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Tuesday Foreign Region DVD Report: "Shanghai Express" (Josef von Sternberg,1932)

Glenn Kenny

A couple of weeks ago, trying to encapsulate the appeal of Dario Argento's Inferno, I quoted Martin Scorsese on Mario Bava: "I...like Bava's films very much: hardly any story, just atmosphere, with all that fog and ladies walking down corridors—a kind of Italian gothic. I could just put them on loops and have one going in one room in my house, one going on in another..." Yes, exactly, and it's a sentiment, or wish, that one could apply to any number of other atmospheric films, were one to in fact have a large number of rooms in one's house. Or something. (Remember the bit in Scorsese's The King of Comedy, when Jerry Lewis' lonely talk show host Jerry Langford enters his own very spacious apartment, and we see a scene from Fuller's Pickup On South Street playing on a then-fancy TV monitor, and it seems as if maybe the television's been on since before he actually got home? I think of that Scorsese quote now, whenever I see that bit.) In any event, one film I'd nominate for projection, or DVD, loopdom, if I had room enough and money, would be Josef von Sternberg's brief (not even 80 minutes), slight (the melodrama of self-sacrifice and all that rot is played out with such perfunctoriness as to be completely ignorable, unlike in, say, Blonde Venus where the actors and that damn kid pump the moralism up), and entirely intoxicating Shanghai Express (1932), a gorgeous poem of a train movie where the lull of the repetitive chugging/gliding over smooth rails has a narcotic pull even in the scenes that are off of the titular train. Where the visual rhymes in dissolves are practically abstract in spite of their appositeness, like so:

Damn, that's nice. Then there is, of course, the inscrutable eroticism of the often veiled Marlene Dietrich, as the thoroughly definitive fallen woman Shanghai Lily, who by the end confirms her nobility without at all sacrificing her steeped-in-perdition deliciousness. Who among us, male or female, gay or straight, black, white, yellow, Christian, Jew, Muslim, or Baha'i, would not, finally, want to spend time in this seductive and dangerous imaginary world? I cannot imagine. I guess that's why I'm what some would call a cinephile, eh?

Also heady is the simulated bonhomie faked by some of the Bronze Age's most distinguished character actors; we see below Lawrence Grant as the censorious and tetchy Reverend Mr. Carmichael; a relatively slim Eugene Pallette as the compulsive gambler Sam Salt, and Warner Oland as Charlie Chan. Oh, wait, he's just made up as he would be in the Charlie Chan movies; here he plays Henry Chang, a fellow who is not the person he initially presents himself as, and I shall say no more in case you haven't seen the movie and are actually potentially interested in its plot, which does, in some sense, exist. (Actually, character and story line in this film is hardly without pertinence, as my friend and Daily Notebook colleague Danny Kasman pointed out here some time ago. As with Jacques Tati's Playtime, just what you see is dependent on where you sit, only in this case the question of placement is metaphorical.)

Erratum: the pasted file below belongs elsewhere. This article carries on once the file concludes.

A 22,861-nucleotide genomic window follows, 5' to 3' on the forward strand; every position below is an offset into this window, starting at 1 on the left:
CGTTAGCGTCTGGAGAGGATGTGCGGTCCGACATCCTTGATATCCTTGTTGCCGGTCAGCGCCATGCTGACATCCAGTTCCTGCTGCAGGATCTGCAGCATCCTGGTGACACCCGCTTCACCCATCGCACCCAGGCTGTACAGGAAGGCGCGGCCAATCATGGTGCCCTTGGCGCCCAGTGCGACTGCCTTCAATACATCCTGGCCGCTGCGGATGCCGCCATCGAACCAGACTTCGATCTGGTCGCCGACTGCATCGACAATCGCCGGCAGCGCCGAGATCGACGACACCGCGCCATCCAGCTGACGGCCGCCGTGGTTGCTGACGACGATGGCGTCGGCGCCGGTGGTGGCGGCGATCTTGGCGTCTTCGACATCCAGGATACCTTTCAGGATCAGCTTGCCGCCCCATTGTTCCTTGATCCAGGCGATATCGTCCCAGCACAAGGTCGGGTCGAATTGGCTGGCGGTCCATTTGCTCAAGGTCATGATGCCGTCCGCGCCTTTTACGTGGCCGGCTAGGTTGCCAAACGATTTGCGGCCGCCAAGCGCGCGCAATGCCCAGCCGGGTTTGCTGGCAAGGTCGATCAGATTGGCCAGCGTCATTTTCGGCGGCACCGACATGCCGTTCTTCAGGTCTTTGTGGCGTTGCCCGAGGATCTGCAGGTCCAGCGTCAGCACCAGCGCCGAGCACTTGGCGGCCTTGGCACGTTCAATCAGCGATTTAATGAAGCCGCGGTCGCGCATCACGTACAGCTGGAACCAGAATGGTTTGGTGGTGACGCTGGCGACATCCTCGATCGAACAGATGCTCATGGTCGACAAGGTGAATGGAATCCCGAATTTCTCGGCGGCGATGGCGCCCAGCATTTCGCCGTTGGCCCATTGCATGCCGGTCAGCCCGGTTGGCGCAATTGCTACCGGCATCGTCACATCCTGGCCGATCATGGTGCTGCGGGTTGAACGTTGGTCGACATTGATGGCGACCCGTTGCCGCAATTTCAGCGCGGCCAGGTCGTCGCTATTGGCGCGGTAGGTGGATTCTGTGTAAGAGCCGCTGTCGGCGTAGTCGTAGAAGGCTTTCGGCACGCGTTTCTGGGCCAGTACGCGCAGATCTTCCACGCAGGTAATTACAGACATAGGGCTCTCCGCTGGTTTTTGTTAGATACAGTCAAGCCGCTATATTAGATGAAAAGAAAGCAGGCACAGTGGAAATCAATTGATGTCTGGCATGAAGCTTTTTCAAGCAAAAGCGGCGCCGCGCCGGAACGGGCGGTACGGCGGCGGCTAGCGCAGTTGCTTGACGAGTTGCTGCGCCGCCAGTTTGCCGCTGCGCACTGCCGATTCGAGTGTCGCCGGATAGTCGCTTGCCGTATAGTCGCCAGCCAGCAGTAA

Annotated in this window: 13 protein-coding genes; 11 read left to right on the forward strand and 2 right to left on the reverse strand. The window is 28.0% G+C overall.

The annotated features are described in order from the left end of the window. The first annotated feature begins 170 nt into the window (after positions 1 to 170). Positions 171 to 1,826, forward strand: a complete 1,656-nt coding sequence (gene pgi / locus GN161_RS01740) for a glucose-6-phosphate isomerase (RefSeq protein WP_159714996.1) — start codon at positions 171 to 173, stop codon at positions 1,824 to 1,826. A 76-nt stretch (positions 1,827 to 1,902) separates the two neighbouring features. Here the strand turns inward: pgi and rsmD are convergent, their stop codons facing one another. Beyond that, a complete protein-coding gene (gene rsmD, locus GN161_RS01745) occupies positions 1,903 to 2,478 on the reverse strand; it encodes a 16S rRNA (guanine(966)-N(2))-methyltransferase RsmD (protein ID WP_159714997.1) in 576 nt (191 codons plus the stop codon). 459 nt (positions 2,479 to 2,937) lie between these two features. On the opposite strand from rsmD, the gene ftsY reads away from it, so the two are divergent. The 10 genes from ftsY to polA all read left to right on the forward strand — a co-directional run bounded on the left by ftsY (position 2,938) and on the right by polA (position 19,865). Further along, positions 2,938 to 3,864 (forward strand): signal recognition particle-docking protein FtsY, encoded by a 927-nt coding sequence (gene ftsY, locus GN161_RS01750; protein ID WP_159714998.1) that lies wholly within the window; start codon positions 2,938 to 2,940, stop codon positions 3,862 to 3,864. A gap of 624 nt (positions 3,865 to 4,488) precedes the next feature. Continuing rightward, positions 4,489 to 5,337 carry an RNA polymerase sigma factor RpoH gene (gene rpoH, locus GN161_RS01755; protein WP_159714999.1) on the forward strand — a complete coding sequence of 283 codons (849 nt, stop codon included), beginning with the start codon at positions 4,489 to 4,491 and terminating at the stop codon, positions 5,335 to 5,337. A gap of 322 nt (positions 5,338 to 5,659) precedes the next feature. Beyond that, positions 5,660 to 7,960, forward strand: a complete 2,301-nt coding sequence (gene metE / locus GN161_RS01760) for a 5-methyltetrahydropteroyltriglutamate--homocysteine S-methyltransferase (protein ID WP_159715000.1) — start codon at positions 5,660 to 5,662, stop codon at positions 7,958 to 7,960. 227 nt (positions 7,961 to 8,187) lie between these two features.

One of the beauties of Jules Furthman's tight script is the way certain lines of dialogue iterate and reiterate in the same way a train moves forward by repeating the same precise motion over and over again. Sam Salt's never-ending offers to "make a bet." Shanghai Lily and her ex-lover Captain Harvey's verbal "you've changed/you haven't changed" pas-de-deux. And then the seeming volte-faces that are taken without the character even having taken another breath; "I could love a woman like you" followed by "I wouldn't trust you from here to the door." Not necessarily mutually exclusive ideas, I understand. But still.

Oddly enough, or perhaps I ought to say typically enough, Universal Home Video in the U.S. has not yet seen fit to release this film on domestic DVD; don't even mention the high-definition Blu-ray format I insist it creamy imagery—captured by Lee Garmes and an uncredited James Wong Howe—demands. And so I make note of this new, and handsome, extras-free subtitles-optional standard def Region 2 PAL disc from French Universal. Which I may put on a loop, if I can make my player do it...


Tuesday Morning Foreign DVD ReportSternberg
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